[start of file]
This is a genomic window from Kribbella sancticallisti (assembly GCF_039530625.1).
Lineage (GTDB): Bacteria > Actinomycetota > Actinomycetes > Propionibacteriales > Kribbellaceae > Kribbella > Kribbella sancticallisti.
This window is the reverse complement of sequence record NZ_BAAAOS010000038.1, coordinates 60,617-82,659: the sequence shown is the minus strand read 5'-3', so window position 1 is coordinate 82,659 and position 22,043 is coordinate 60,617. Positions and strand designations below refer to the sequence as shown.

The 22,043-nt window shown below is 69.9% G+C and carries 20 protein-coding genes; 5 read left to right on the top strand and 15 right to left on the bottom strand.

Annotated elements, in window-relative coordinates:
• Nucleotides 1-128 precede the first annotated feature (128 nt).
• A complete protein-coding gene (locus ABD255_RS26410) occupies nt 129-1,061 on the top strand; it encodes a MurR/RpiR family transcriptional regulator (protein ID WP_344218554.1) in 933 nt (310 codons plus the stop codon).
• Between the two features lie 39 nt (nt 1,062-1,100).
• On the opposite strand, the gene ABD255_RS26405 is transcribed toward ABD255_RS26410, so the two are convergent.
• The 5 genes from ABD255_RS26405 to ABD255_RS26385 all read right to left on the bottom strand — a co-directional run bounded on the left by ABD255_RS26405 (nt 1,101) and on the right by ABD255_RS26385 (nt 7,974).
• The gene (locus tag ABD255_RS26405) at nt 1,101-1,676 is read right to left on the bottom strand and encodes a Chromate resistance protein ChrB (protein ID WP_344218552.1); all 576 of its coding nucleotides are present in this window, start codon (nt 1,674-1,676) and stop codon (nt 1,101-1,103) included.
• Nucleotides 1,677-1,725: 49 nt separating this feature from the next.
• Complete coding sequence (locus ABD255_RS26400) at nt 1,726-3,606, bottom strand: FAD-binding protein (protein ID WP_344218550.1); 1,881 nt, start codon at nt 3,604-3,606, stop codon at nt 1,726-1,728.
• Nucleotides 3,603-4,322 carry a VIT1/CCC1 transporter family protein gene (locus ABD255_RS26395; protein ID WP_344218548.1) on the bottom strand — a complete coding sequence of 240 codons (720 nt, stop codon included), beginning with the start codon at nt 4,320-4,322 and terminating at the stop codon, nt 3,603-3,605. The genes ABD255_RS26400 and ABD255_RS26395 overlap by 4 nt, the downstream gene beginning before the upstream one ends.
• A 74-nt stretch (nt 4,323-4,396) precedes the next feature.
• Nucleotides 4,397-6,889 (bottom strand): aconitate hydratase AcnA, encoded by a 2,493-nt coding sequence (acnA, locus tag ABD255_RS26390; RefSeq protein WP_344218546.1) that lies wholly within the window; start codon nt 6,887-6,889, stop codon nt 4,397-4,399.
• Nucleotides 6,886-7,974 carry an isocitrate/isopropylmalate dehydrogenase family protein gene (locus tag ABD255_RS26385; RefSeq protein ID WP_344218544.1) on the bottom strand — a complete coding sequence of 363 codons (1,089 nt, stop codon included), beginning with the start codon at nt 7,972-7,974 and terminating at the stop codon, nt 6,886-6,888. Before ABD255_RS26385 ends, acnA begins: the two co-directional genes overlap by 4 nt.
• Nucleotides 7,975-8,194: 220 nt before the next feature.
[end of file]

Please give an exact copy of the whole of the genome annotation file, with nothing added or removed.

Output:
This is a genomic window from Kribbella sancticallisti (assembly GCF_039530625.1).
Lineage (GTDB): Bacteria > Actinomycetota > Actinomycetes > Propionibacteriales > Kribbellaceae > Kribbella > Kribbella sancticallisti.
This window is the reverse complement of sequence record NZ_BAAAOS010000038.1, coordinates 60,617-82,659: the sequence shown is the minus strand read 5'-3', so window position 1 is coordinate 82,659 and position 22,043 is coordinate 60,617. Positions and strand designations below refer to the sequence as shown.

The 22,043-nt window shown below is 69.9% G+C and carries 20 protein-coding genes; 5 read left to right on the top strand and 15 right to left on the bottom strand.

Annotated elements, in window-relative coordinates:
• Nucleotides 1-128 precede the first annotated feature (128 nt).
• A complete protein-coding gene (locus ABD255_RS26410) occupies nt 129-1,061 on the top strand; it encodes a MurR/RpiR family transcriptional regulator (protein ID WP_344218554.1) in 933 nt (310 codons plus the stop codon).
• Between the two features lie 39 nt (nt 1,062-1,100).
• On the opposite strand, the gene ABD255_RS26405 is transcribed toward ABD255_RS26410, so the two are convergent.
• The 5 genes from ABD255_RS26405 to ABD255_RS26385 all read right to left on the bottom strand — a co-directional run bounded on the left by ABD255_RS26405 (nt 1,101) and on the right by ABD255_RS26385 (nt 7,974).
• The gene (locus tag ABD255_RS26405) at nt 1,101-1,676 is read right to left on the bottom strand and encodes a Chromate resistance protein ChrB (protein ID WP_344218552.1); all 576 of its coding nucleotides are present in this window, start codon (nt 1,674-1,676) and stop codon (nt 1,101-1,103) included.
• Nucleotides 1,677-1,725: 49 nt separating this feature from the next.
• Complete coding sequence (locus ABD255_RS26400) at nt 1,726-3,606, bottom strand: FAD-binding protein (protein ID WP_344218550.1); 1,881 nt, start codon at nt 3,604-3,606, stop codon at nt 1,726-1,728.
• Nucleotides 3,603-4,322 carry a VIT1/CCC1 transporter family protein gene (locus ABD255_RS26395; protein ID WP_344218548.1) on the bottom strand — a complete coding sequence of 240 codons (720 nt, stop codon included), beginning with the start codon at nt 4,320-4,322 and terminating at the stop codon, nt 3,603-3,605. The genes ABD255_RS26400 and ABD255_RS26395 overlap by 4 nt, the downstream gene beginning before the upstream one ends.
• A 74-nt stretch (nt 4,323-4,396) precedes the next feature.
• Nucleotides 4,397-6,889 (bottom strand): aconitate hydratase AcnA, encoded by a 2,493-nt coding sequence (acnA, locus tag ABD255_RS26390; RefSeq protein WP_344218546.1) that lies wholly within the window; start codon nt 6,887-6,889, stop codon nt 4,397-4,399.
• Nucleotides 6,886-7,974 carry an isocitrate/isopropylmalate dehydrogenase family protein gene (locus tag ABD255_RS26385; RefSeq protein ID WP_344218544.1) on the bottom strand — a complete coding sequence of 363 codons (1,089 nt, stop codon included), beginning with the start codon at nt 7,972-7,974 and terminating at the stop codon, nt 6,886-6,888. Before ABD255_RS26385 ends, acnA begins: the two co-directional genes overlap by 4 nt.
• Nucleotides 7,975-8,194: 220 nt before the next feature.